“No matter which security measures will be taken right now, we should remember — the threat is still there,” she said. “We are fighting the great evil — Putin is the unprincipled murderer who never gets punished for his crimes. We knew it since the first assassinations [of Kremlin opponents]. As long as we pose a threat to him, he will never stop.”

Goft said Russian authorities are increasingly attempting to sabotage the work of Navalny’s allies in the run-up to the “Noon Against Putin” protest action they called for Sunday, the final day of voting in the Russian presidential election.

“Just recently, someone was sending out fake letters, pretending to be us. The letters were calling our supporters to join the ‘Noon Against Putin’ later in the day, instead of at midday. We can clearly see that the Kremlin is more concerned than usual.”

She added that this concern might still transpire into more assaults on Russians abroad — not only on Navalny’s team members but also on other politicians, journalists and activists. 

Psychotherapist Ekaterina Seredina is one of the latter. She is preparing to coordinate the exit polls near the Russian Embassy in Vilnius on Sunday, the final day of voting in Russia’s presidential election. 

“I left Russia after the war had begun so that I would have the option to talk, to not stay quiet,” she said. 

“I packed everything and left in a matter of three days just to be able to say everything I think about the war, Putin and his regime from a safe distance. Now I don’t know if this place is as safe as I thought it would be. It scares me, but it’s not enough to stop me.”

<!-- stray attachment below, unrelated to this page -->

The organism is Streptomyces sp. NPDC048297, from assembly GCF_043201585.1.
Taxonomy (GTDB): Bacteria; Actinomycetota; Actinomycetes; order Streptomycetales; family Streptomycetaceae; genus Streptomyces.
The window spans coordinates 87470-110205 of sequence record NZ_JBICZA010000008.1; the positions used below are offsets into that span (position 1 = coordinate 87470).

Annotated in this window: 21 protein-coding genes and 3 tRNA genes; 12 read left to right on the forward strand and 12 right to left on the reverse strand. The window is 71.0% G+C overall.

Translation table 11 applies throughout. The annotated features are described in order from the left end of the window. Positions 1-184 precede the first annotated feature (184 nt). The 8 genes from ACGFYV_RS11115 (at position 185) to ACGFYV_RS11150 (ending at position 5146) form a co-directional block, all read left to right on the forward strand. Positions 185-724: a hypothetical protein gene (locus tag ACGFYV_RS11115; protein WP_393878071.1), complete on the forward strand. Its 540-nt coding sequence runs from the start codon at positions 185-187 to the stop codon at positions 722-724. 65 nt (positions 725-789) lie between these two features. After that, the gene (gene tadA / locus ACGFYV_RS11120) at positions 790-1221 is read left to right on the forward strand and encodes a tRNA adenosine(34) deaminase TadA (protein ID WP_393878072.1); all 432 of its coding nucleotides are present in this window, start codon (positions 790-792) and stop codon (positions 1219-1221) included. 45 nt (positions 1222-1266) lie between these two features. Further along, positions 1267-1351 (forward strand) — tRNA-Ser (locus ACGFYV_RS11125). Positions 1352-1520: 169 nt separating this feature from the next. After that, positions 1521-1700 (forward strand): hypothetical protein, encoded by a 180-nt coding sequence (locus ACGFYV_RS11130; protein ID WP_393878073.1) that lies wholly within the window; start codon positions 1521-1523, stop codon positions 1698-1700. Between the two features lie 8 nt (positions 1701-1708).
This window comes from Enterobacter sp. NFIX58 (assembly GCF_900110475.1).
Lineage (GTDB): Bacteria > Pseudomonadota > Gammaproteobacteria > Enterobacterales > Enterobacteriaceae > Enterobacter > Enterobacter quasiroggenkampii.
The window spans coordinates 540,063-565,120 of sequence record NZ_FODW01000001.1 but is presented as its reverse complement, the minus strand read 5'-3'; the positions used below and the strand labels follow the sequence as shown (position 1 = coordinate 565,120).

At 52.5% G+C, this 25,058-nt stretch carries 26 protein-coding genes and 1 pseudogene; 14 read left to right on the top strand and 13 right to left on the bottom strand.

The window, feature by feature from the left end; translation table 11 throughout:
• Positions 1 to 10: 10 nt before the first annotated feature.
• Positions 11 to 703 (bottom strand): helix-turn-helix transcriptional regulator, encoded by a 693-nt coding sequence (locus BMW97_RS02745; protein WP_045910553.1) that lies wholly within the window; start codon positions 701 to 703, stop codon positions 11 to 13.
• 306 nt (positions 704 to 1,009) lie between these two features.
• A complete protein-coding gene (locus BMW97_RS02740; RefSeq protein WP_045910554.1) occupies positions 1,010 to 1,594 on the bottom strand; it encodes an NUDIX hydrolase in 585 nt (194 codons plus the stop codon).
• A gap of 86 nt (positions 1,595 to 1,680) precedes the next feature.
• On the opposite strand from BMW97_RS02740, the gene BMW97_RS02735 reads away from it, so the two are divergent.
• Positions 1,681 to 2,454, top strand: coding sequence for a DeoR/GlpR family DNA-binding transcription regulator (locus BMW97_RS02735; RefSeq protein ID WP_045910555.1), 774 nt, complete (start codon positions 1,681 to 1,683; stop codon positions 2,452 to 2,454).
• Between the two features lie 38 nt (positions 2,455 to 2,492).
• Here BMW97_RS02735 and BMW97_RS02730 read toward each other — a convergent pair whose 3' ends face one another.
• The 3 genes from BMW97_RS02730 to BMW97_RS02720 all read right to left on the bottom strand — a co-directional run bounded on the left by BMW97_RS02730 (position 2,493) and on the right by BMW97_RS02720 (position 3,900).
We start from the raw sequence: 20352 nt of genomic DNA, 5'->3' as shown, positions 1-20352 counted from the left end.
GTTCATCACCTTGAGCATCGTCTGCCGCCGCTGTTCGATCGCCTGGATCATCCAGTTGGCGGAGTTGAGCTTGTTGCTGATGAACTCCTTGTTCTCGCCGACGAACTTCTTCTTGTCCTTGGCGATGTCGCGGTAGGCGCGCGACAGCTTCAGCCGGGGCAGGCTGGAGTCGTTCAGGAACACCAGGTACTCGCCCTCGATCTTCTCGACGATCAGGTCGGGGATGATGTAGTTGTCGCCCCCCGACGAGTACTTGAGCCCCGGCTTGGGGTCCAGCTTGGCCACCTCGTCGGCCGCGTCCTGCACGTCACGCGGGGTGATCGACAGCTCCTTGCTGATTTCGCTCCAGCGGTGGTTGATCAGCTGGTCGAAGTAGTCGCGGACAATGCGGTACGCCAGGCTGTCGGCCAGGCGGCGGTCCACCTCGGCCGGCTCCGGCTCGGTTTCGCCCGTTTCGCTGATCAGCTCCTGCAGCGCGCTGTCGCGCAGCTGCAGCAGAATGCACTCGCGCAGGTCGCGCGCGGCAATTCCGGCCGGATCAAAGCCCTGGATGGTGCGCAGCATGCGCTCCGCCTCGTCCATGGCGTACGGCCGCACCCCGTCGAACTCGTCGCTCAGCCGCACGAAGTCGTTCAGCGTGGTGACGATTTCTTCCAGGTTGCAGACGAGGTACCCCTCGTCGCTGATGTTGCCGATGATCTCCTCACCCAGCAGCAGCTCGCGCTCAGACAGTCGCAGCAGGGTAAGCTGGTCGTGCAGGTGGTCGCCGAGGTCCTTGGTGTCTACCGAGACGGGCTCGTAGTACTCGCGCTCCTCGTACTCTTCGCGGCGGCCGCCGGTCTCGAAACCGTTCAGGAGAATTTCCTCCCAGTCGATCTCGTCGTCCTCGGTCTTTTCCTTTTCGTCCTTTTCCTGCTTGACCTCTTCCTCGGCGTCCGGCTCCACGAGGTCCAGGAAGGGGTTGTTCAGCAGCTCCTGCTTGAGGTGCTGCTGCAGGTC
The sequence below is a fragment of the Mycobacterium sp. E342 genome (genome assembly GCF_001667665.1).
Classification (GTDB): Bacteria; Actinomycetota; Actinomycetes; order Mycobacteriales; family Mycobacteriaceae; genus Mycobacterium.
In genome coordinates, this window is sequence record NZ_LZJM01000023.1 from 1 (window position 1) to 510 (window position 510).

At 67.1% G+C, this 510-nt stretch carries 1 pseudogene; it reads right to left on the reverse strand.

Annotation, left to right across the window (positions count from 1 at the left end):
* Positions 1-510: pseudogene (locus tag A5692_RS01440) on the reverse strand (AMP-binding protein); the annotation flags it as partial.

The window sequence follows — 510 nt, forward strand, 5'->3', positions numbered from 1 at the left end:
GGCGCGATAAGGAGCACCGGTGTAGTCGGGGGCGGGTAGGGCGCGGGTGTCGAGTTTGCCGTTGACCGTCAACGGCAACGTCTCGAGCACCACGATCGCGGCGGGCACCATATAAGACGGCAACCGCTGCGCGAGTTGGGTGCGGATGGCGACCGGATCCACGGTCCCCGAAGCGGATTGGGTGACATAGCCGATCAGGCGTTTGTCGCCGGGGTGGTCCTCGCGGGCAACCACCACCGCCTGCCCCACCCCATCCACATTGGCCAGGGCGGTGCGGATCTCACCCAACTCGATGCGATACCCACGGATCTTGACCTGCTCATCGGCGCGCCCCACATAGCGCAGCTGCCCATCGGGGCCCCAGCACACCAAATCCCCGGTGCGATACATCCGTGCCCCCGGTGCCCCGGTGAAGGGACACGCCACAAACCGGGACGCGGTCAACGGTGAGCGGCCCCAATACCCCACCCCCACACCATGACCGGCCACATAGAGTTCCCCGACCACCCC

However, she said she doubted whether any country was truly outside the Kremlin’s reach.

“The regime in Russia isn’t a threat for Russians and Ukrainians exclusively: it’s a problem for almost everyone on this planet,” Seredina said. 

“There is no border capable of stopping Putin from committing crimes. No one can tell for certain where and whom it will strike next time.”

The head of Lithuania’s national crisis management center said the attack was "professional, well-planned and that whoever carried it out was either well-prepared or received very good instructions."

					Leonid Volkov's wounds after he was attacked outside his home in Vilnius.					 					Ivan Zhdanov / Telegram
Leonid Volkov's wounds after he was attacked outside his home in Vilnius. Ivan Zhdanov / Telegram

Russia’s security forces have been physically harassing opposition activists and politicians inside the country for years, and the attack on Volkov by all appearances comes from the Federal Security Service (FSB) playbook. 

The attack on former St. Petersburg municipal deputy Denis Lugowski near his home in 2018 or the storming of a Libertarian Party camping trip in a forest near Krasnoyarsk in 2021 are just a few examples of this practice. In each instance, the attackers were not carrying law enforcement identification.

If Volkov’s attack was carried out by the Russian FSB rather than the intelligence service, which is more often linked to nerve-agent attacks, it would be the first to take place abroad. 

Nevertheless, Goft vowed that she and her fellow exiled Navalny allies would not be deterred.

“We are not giving up, and we’ll keep fighting. Yes, we are fighting the greatest evil of our era. Yes, Putin’s regime killed its opponents in the past and will keep killing them. But we need to keep resisting it, as the night is always the darkest before dawn.”